If you aren’t near Warragul, check the St Kilda Mums website for a list of sister organisations in Australia and overseas that you can donate to.

Also note that some opshops can rehome items like cots, prams and car seats so it’s best to ask first.

12 thoughts

  1. Thats really quite sad that you felt that isolation for the reasons you mentioned. I’ve felt it a little, I guess when you’re not with family or close to friends its easy to feel like that. Or even if you are, depending on who you are and your circumstances.
    We’re going through our baby things at the moment so I’ll start keeping op shop items for Olivia’s Place. Thanks for letting us know about them!

    Liked by 1 person

    1. Yeah, my husband ended up asking everyone why they would leave me in a room by myself when I started breastfeeding and they said it was because they thought I would prefer it. They didn’t want me to feel uncomfortable but I think it’s obvious they were the ones feeling uncomfortable. My son was really challenging as a baby and toddler so we gave up any hope of going out with him for a while. He is brilliant now though.
      I was able to find homes for most of my stuff but I wish I had have known about this last year when I donated the last of it. Glad to hear you will give them some things 😊


      1. You must need a nicer support 😞 I feel lucky that I was o my ever the one who felt a bit self conscious. Because my babe didn’t like to be covered and I am not elegant. Any attempts to cover up had me nearly flashing my entire top section 😂😂 St least your husband was aware and not happy. That shows some solidarity x

        Liked by 1 person

  2. As very recent first time grandparents we are on the look out for some basics that can stay here rather than relocating the whole kit and caboodle when ‘Charlie’ visits. I’ve been astounded at what is available for next to nothing prices and find it heartbreaking that ‘stuff’ is being tossed because it’s easier than rehoming it. What a great program, I’m going to share this link with the local community notice board. I’d be happy to be a conduit for delivering or storing any items donated. PS, our daughter has bought next to nothing for their first baby, most of it has come from gracious off loaders! 🙂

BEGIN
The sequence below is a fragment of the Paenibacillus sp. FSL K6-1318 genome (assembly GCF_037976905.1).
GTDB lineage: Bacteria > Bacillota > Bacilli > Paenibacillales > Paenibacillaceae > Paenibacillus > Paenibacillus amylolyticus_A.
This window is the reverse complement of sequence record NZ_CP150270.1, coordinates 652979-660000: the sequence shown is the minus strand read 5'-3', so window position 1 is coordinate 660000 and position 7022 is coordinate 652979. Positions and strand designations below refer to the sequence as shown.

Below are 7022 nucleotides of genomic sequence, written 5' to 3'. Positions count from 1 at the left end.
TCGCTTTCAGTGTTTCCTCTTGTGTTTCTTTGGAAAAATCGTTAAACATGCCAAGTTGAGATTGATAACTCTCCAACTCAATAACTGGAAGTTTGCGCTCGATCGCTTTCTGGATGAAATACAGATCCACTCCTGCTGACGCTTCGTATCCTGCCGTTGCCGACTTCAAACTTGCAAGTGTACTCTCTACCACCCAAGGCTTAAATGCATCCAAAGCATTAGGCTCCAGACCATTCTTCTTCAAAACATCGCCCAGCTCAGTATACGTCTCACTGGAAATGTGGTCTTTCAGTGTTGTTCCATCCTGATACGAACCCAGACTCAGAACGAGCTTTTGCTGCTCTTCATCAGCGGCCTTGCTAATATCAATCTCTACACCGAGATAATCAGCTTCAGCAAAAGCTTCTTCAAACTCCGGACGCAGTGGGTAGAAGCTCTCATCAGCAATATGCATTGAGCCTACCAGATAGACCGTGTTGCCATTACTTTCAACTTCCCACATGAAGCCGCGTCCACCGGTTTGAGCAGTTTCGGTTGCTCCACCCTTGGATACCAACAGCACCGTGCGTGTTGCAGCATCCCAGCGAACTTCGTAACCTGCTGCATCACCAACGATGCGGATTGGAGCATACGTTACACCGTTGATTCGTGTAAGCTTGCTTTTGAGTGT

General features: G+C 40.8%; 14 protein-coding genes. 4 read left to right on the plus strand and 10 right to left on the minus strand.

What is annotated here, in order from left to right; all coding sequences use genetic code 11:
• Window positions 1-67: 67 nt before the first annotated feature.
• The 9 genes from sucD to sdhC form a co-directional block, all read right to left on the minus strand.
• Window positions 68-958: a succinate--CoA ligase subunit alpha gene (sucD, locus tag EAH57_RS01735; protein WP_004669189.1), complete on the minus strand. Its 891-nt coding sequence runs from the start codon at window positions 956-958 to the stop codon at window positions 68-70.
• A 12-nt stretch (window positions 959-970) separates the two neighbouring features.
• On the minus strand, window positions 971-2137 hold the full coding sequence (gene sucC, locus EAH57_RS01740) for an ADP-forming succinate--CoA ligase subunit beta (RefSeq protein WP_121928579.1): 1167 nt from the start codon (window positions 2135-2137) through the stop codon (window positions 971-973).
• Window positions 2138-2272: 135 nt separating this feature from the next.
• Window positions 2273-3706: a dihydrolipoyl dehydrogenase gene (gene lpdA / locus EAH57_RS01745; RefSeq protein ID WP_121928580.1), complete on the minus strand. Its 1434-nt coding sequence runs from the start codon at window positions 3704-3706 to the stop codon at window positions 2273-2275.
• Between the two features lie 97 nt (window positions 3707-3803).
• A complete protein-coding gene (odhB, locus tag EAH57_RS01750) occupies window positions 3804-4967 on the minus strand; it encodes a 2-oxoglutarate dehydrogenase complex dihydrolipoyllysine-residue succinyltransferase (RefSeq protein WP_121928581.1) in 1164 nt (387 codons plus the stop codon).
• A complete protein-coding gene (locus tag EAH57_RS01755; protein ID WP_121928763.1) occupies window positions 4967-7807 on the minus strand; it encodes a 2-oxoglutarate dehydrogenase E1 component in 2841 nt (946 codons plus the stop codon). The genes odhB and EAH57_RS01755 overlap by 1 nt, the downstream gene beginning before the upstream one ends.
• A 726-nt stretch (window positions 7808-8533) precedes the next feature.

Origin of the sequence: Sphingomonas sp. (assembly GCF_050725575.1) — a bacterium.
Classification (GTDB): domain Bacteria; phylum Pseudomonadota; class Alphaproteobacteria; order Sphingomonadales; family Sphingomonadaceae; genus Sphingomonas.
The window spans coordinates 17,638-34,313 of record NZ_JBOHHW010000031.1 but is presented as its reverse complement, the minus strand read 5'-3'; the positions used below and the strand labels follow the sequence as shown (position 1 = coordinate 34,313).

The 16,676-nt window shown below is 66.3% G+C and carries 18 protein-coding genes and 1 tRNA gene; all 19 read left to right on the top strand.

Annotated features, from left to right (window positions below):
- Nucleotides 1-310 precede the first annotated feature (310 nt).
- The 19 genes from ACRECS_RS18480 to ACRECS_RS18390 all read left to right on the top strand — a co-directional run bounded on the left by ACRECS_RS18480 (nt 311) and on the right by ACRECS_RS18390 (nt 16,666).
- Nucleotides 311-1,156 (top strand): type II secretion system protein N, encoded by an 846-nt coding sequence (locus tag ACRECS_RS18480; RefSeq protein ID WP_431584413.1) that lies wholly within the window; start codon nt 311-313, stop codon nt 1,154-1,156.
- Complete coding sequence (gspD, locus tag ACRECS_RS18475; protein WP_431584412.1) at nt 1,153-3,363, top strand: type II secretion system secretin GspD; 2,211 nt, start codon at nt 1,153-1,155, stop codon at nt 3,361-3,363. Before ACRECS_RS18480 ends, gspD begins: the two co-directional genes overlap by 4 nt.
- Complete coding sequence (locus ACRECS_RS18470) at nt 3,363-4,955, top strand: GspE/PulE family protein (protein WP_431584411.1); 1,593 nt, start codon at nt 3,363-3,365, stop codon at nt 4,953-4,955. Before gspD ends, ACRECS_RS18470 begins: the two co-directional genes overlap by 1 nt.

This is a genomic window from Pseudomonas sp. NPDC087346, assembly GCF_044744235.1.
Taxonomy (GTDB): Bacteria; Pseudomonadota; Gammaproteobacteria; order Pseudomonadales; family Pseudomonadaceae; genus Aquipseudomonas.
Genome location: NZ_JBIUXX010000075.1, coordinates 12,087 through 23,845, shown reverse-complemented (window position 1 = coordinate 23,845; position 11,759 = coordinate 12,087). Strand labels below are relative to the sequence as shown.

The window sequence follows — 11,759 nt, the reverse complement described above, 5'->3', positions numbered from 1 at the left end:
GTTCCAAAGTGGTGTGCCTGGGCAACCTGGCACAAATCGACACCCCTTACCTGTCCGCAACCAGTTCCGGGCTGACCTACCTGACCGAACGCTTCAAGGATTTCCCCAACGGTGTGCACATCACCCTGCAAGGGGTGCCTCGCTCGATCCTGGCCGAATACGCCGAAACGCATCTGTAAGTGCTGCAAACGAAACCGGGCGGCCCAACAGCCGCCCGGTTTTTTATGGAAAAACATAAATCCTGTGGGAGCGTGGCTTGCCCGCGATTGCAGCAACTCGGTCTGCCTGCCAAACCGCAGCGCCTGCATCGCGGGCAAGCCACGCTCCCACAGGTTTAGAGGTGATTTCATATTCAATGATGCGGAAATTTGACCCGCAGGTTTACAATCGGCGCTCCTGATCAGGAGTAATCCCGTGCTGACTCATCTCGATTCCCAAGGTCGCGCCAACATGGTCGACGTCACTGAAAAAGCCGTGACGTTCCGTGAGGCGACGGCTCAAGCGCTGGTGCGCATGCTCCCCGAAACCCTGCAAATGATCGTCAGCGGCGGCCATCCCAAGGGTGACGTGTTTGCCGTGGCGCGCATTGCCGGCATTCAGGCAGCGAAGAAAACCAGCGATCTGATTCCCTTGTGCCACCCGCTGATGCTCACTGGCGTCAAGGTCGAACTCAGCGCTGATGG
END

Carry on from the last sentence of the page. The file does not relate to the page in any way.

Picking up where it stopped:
Liked by 1 person

    1. Thanks Maree. I’m glad to hear she was able to do that. I found when I had my children that people kept saying to me “but you want to have nice new stuff for a baby, don’t you?” It’s just not necessary and neither is half the stuff that people end up with, myself included. Marketing to new parents is very strong.

      Liked by 1 person

  3. Here in Scotland we have a similar service called Good Green Fun, it’s brilliant (I’ve put the link in the personal details in case links in comments lead to me being thought to be spam!). I’ve got so much really great stuff from there for my own little one (including clothes still with the label on, never worn but at a fraction of the price), plus been able to donate when we’ve finished with it. It’s a great service (although unlike Olivia’s Place they’re not able to take car seats, so they’d have to be freecycled).

    Liked by 1 person

  4. How do I donate my baby items? I will have a bassinet available once we move bub imto her cot and will frequently have some baby clothes to donate as well